Monday 25 October 2021
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HomePoliticsWorldTibetans in new Chinese militia unit near Indian border

Tibetans in new Chinese militia unit near Indian border

PLA started training young Tibetans followed the clashes between India and China in May last year when the latter tried to annex Pangong Tso

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China has recruited local Tibetans in new militia units raised by the Chinese People’s Liberation Army in the Chumbi valley. Chumbi Valley is an area between Sikkim and Bhutan and part of the Tibetan plateau. Administratively it is part of the Yadong County in the Tibet Autonomous Region of China.

The name of the militia is Mimang Cheton, which means “for the public” in Tibetan, with the aim being to use their information and skills in border areas. China has roped in the Tibetans as they are better informed about local topography and language. Sources say the Chinese also believe the Indian troops would treat Tibetans in the with less hostility at some critical junctures of war.

The media has learnt that 200 Tibetans have completed training and are currently deployed in various locations in the valley like — Yutung, Cheema, Rinchengang, PB Thang and Phari. Another batch is being trained in the Phari area in the valley. The training is imparted by and currently, the personnel do not have uniform nor ranks.

Usually, China as a policy is not keen on raising units in its forces based on ethnicity. The long-standing policy hold with few exceptions starting to emerge. Tibet seems to see other developments as well including new drills. 

The new development comes amid Chinese aggressive actions with India at the Line of actual control in Western Ladakh. The over year-long stand continues even though in February under a pact Pangong lake saw disengagement. Last year the Galwan incident saw the death of 20 Indian soldiers due to Chinese actions.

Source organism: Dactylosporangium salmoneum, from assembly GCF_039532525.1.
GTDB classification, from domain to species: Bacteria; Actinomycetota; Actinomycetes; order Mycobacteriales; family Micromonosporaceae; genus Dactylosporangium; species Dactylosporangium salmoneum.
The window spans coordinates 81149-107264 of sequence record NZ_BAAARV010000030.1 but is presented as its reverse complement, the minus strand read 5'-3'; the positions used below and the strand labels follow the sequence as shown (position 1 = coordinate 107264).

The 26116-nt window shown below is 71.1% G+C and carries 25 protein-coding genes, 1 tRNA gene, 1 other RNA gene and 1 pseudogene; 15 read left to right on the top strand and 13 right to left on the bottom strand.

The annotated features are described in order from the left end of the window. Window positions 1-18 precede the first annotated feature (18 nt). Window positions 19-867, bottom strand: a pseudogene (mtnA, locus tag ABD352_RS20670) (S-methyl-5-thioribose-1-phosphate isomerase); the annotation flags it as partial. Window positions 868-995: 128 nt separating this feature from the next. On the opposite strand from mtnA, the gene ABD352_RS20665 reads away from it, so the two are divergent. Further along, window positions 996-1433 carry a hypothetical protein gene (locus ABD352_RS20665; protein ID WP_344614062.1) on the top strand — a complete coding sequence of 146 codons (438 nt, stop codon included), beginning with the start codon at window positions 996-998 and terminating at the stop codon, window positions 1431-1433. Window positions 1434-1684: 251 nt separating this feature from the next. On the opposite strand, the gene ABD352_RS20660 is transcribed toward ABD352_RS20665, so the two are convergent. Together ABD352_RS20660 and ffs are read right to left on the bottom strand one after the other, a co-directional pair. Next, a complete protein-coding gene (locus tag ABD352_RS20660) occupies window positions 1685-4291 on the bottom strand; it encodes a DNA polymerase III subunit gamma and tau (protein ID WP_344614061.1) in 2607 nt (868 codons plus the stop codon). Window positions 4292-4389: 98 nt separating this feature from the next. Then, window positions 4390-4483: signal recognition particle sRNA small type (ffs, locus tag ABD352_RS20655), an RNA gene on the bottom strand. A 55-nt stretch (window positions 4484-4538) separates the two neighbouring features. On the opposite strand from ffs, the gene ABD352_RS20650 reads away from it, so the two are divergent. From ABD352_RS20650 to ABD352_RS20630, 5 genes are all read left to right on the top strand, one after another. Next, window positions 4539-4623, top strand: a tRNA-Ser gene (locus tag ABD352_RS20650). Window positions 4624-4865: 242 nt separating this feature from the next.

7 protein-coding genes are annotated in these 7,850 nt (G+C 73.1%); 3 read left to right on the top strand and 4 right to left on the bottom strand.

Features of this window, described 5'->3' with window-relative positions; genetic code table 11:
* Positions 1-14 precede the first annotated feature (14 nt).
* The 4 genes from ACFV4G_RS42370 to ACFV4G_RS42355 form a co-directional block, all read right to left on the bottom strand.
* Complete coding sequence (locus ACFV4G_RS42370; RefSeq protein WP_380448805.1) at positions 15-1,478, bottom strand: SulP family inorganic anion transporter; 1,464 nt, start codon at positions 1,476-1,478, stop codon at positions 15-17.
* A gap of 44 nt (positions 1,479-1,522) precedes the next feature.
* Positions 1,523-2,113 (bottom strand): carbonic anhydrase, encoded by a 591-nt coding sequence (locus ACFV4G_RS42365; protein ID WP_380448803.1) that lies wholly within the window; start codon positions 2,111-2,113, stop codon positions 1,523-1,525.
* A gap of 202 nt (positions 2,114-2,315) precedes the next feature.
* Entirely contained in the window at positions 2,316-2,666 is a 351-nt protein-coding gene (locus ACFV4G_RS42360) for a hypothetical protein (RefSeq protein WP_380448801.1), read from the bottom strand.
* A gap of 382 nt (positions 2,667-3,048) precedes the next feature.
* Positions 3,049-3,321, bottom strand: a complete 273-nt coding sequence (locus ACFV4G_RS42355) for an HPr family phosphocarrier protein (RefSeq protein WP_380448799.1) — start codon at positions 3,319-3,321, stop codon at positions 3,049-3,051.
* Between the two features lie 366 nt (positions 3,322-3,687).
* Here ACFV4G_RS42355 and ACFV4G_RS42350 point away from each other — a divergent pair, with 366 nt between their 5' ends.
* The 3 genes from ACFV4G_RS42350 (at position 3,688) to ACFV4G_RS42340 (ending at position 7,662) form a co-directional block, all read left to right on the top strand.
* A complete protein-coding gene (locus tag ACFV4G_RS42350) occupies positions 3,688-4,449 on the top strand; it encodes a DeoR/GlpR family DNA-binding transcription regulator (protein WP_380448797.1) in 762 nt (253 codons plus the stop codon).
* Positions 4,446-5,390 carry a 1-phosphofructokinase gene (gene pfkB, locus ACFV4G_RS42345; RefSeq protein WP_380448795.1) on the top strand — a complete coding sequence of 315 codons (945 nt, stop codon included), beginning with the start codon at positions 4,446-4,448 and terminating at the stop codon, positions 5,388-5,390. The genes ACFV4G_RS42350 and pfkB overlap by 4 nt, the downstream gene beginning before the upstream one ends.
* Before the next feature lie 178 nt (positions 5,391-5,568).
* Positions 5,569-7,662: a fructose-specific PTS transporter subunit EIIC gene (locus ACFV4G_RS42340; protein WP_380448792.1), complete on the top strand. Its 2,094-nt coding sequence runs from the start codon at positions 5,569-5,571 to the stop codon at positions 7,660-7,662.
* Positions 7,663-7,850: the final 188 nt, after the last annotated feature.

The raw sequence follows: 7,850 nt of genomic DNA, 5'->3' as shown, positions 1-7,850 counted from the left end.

The training of young Tibetans by the followed the clashes between India and China in May last year following the Chinese army’s intent to take control of strategic heights south of Pangong Tso.

India has been deploying people of Tibetan origin for its elite yet secret Special Frontier Force (SFF) for decades. The SFF came to the limelight after it made countermoves against the during last year’s brawl in eastern Ladakh.

The standoff between the Indian and Chinese armies was one of the worst in 45 years, following which the two sides engaged in at least 11 rounds of talks for the disengagement process.

A year after the Galwan clashes, India’s External Affairs Minister S Jaishankar clarified that the progress of Indo-China relations depends on whether China lives up to its written commitments about not deploying a large armed force along the in Ladakh.

In response to Jaishankar’s statement, Chinese Foreign Ministry spokesman Zhao Lijian said that India and China should address the boundary issue through peaceful negotiations without linking it to bilateral ties.

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